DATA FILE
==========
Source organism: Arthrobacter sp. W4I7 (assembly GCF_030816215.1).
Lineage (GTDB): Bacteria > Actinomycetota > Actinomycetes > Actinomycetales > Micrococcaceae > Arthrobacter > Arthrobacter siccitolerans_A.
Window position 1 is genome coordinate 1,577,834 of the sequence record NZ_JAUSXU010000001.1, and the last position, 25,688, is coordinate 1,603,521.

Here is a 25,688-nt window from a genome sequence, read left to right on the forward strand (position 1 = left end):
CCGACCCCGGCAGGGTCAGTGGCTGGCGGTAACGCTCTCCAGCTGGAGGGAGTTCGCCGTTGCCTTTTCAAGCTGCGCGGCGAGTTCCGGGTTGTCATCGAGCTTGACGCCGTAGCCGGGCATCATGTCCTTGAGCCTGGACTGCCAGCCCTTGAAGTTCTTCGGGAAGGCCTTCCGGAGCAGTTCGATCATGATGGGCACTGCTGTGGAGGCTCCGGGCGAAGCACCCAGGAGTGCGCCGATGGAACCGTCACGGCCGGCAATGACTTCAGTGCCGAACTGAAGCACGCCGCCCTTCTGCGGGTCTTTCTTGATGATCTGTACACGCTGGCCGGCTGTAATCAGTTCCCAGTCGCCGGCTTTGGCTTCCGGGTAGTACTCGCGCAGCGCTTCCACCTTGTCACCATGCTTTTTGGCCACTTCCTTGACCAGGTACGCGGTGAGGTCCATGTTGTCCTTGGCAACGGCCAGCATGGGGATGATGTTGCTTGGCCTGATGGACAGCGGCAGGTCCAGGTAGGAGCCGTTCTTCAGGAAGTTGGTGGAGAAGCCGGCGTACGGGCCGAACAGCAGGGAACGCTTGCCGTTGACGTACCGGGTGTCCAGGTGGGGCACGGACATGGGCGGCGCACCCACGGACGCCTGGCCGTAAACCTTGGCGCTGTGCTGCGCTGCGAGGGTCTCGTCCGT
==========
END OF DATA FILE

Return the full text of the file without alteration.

Source organism: Arthrobacter sp. W4I7 (assembly GCF_030816215.1).
Lineage (GTDB): Bacteria > Actinomycetota > Actinomycetes > Actinomycetales > Micrococcaceae > Arthrobacter > Arthrobacter siccitolerans_A.
Window position 1 is genome coordinate 1,577,834 of the sequence record NZ_JAUSXU010000001.1, and the last position, 25,688, is coordinate 1,603,521.

Here is a 25,688-nt window from a genome sequence, read left to right on the forward strand (position 1 = left end):
CCGACCCCGGCAGGGTCAGTGGCTGGCGGTAACGCTCTCCAGCTGGAGGGAGTTCGCCGTTGCCTTTTCAAGCTGCGCGGCGAGTTCCGGGTTGTCATCGAGCTTGACGCCGTAGCCGGGCATCATGTCCTTGAGCCTGGACTGCCAGCCCTTGAAGTTCTTCGGGAAGGCCTTCCGGAGCAGTTCGATCATGATGGGCACTGCTGTGGAGGCTCCGGGCGAAGCACCCAGGAGTGCGCCGATGGAACCGTCACGGCCGGCAATGACTTCAGTGCCGAACTGAAGCACGCCGCCCTTCTGCGGGTCTTTCTTGATGATCTGTACACGCTGGCCGGCTGTAATCAGTTCCCAGTCGCCGGCTTTGGCTTCCGGGTAGTACTCGCGCAGCGCTTCCACCTTGTCACCATGCTTTTTGGCCACTTCCTTGACCAGGTACGCGGTGAGGTCCATGTTGTCCTTGGCAACGGCCAGCATGGGGATGATGTTGCTTGGCCTGATGGACAGCGGCAGGTCCAGGTAGGAGCCGTTCTTCAGGAAGTTGGTGGAGAAGCCGGCGTACGGGCCGAACAGCAGGGAACGCTTGCCGTTGACGTACCGGGTGTCCAGGTGGGGCACGGACATGGGCGGCGCACCCACGGACGCCTGGCCGTAAACCTTGGCGCTGTGCTGCGCTGCGAGGGTCTCGTCCGT